We anticipate our trajectory will have us reach breakeven on a non-GAAP basis in the second half of this year. And with this, will not need to raise additional capital. Our current performance and these near-term milestones demonstrate the profound impact of Arlo's successful transition to a service-first company. In Q1, we had 114,000 paid account additions, which represents an increase of 44% sequentially and 356% year over year.
As a reminder, last year, Arlo carried out a refresh of our product portfolio, phasing out legacy offerings under the old business model in favor of an entirely new suite of products that feature a free 90-day trial of Arlo Smart, our unique and unmatched AI-powered motion identification and security service. Through features like advanced computer vision-based object identification, audio analytics, customizable notification, activity zones, and cloud video storage, we are honored to provide home and business owners with total peace of mind. Arlo Smart is truly a value-add for our customers, leading us to maintain a consistent 50% subscription conversion rate upon expiration of the initial trial period. And as we follow cohorts over a six-month period, we see the attach rate to our subscription services grow toward 65%.
Arlo's newest product, the essential indoor camera, which includes an automatic privacy shutter, represents the final product transition to our new business model and is available now at a suggested retail price of $99.99. It has already been named a winner of the TechRadar Pro, TWICE, and Residential Systems Picks award, honoring the best and most influential customer technology at CES. Over the last quarter, Arlo's engine of innovation also turned to our user experience. We launched version 3.0 of our application for Apple IOS and Google Android devices with a wide collection of new features and improvements.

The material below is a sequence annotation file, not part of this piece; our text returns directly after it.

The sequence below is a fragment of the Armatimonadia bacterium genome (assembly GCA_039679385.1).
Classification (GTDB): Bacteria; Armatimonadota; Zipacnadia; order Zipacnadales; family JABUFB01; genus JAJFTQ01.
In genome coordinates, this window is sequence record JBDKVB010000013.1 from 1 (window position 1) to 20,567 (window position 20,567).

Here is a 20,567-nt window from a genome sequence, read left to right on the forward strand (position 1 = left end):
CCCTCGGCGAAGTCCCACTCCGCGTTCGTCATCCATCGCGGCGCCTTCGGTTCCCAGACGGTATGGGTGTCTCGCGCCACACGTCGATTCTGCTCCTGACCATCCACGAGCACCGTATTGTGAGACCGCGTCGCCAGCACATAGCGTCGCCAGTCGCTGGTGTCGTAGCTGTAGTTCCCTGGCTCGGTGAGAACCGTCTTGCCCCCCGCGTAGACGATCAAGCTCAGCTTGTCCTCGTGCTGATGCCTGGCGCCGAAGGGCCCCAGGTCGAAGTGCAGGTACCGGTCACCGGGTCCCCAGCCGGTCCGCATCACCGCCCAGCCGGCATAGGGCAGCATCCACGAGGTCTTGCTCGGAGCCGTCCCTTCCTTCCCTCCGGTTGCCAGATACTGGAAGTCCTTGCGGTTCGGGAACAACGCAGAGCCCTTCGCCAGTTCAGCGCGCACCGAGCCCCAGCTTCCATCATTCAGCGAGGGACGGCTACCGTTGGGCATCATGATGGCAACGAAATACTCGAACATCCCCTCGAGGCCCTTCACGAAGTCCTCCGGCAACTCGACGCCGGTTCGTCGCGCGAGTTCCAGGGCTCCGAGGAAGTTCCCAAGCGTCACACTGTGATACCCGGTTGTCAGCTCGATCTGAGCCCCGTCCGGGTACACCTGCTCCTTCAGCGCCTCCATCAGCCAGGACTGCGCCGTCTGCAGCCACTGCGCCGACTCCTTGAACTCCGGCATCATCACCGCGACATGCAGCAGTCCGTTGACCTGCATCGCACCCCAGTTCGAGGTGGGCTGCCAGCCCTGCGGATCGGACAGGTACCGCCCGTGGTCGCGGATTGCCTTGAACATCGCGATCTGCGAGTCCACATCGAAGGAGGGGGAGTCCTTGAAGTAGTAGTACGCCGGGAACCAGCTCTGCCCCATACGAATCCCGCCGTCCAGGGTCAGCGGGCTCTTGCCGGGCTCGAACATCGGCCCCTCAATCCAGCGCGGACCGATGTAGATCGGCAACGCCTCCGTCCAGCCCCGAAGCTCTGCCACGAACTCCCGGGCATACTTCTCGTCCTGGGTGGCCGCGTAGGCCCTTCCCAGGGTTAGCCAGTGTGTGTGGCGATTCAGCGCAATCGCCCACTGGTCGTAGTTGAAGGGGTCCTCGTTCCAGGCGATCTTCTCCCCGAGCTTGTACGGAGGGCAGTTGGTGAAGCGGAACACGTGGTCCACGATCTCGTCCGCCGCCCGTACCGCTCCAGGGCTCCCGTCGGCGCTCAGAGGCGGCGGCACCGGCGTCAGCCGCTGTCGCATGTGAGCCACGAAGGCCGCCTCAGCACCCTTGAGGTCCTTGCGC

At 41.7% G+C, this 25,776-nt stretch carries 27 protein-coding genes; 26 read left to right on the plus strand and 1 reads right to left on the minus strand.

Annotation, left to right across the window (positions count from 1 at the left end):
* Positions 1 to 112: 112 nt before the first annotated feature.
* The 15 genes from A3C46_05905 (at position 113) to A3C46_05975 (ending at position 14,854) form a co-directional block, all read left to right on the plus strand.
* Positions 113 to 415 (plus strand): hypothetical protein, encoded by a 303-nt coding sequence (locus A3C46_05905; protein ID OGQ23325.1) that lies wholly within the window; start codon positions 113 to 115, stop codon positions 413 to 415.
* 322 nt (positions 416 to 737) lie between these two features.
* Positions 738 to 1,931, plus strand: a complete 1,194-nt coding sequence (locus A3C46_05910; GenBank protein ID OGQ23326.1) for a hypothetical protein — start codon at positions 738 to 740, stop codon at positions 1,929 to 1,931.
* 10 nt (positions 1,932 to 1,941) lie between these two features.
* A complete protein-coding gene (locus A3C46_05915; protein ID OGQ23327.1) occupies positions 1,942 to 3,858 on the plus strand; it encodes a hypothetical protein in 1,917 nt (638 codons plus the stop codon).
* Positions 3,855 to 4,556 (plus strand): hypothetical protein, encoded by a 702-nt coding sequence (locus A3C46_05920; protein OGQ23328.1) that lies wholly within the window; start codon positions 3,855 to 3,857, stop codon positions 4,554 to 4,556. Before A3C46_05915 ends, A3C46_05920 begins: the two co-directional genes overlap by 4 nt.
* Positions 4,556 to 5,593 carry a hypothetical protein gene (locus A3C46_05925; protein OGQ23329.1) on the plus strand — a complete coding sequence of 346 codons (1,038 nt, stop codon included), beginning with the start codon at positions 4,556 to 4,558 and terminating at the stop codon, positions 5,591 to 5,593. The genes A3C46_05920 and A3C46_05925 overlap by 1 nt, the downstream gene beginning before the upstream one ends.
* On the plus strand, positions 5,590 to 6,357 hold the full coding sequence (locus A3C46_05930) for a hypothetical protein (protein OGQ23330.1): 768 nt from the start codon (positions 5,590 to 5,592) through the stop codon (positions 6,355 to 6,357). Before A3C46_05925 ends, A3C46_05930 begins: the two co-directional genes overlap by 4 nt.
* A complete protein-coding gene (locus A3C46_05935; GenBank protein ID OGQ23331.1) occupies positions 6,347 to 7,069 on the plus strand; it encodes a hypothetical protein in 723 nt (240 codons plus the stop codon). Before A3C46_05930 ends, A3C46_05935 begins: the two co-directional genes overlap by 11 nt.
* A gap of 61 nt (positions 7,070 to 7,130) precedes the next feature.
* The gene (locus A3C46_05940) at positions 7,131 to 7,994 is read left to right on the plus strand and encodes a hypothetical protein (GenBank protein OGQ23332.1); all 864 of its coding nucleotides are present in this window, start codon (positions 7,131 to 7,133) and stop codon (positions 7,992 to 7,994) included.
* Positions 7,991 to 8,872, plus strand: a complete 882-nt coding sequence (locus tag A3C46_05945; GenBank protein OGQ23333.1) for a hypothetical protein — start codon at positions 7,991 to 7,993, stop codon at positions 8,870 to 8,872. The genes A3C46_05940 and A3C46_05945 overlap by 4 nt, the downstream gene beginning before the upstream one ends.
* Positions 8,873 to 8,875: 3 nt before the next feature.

App and live stream performance are increased up to two times, deep linking from notifications allows faster access to past events. Smarter and richer notifications are now available through Google Home, Amazon Alexa, Samsung SmartThings, and IFTTT ecosystems and video events can be viewed directly on Google Nest Hub. In addition, Arlo 3.0 enables an industry-first animated clip inside of the notification window on iOS and Android, providing a clear indication to the user, what kind of motion-triggered the event in a much better context to determine the threat level. This is the beginning of an innovation cycle from Arlo that will span across our experiences, services, and new segments.
Our current solutions continue to win acclaim across the industry. U.S. News & World Report awarded the Pro series of Best Security Camera of 2021 in multiple categories. Pocket-lint recognized the essential indoor camera as the best indoor security camera.
Our Pro 4 Series won Editor's Choice awards from both PC Magazine and Digital Trends. The Essential Wirefree Doorbell won acclaim from Android Central, the AMBIENT, and beat Google's Nest Doorbell in a head-to-head review posted by review.com. And finally, Arlo was recognized for excellence in design by winning three coveted red.design awards for our Pro 3 Floodlight, Essential Spotlight Camera, and the Essential Wire-free Video Doorbell. I would like to take a moment to thank all of the teams at Arlo for their outstanding work to deliver the world's best and most recognized smart security ecosystem.